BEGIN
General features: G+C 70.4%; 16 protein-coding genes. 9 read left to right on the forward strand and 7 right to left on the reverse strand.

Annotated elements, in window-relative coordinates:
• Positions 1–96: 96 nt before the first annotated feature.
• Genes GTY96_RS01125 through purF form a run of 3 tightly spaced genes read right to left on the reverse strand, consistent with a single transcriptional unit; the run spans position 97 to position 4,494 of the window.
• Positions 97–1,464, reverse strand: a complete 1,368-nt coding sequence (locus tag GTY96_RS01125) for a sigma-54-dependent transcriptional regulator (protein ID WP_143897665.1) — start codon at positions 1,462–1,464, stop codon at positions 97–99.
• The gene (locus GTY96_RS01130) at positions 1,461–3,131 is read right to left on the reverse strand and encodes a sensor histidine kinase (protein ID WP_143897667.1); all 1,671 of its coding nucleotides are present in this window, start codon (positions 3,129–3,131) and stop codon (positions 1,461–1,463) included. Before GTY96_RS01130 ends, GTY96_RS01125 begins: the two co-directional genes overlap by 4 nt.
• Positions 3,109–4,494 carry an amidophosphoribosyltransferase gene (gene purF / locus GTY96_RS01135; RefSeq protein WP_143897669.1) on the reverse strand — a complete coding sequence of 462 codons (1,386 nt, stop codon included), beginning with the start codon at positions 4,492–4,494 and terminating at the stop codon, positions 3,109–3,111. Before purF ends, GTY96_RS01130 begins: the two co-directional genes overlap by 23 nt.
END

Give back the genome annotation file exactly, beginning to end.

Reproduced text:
General features: G+C 70.4%; 16 protein-coding genes. 9 read left to right on the forward strand and 7 right to left on the reverse strand.

Annotated elements, in window-relative coordinates:
• Positions 1–96: 96 nt before the first annotated feature.
• Genes GTY96_RS01125 through purF form a run of 3 tightly spaced genes read right to left on the reverse strand, consistent with a single transcriptional unit; the run spans position 97 to position 4,494 of the window.
• Positions 97–1,464, reverse strand: a complete 1,368-nt coding sequence (locus tag GTY96_RS01125) for a sigma-54-dependent transcriptional regulator (protein ID WP_143897665.1) — start codon at positions 1,462–1,464, stop codon at positions 97–99.
• The gene (locus GTY96_RS01130) at positions 1,461–3,131 is read right to left on the reverse strand and encodes a sensor histidine kinase (protein ID WP_143897667.1); all 1,671 of its coding nucleotides are present in this window, start codon (positions 3,129–3,131) and stop codon (positions 1,461–1,463) included. Before GTY96_RS01130 ends, GTY96_RS01125 begins: the two co-directional genes overlap by 4 nt.
• Positions 3,109–4,494 carry an amidophosphoribosyltransferase gene (gene purF / locus GTY96_RS01135; RefSeq protein WP_143897669.1) on the reverse strand — a complete coding sequence of 462 codons (1,386 nt, stop codon included), beginning with the start codon at positions 4,492–4,494 and terminating at the stop codon, positions 3,109–3,111. Before purF ends, GTY96_RS01130 begins: the two co-directional genes overlap by 23 nt.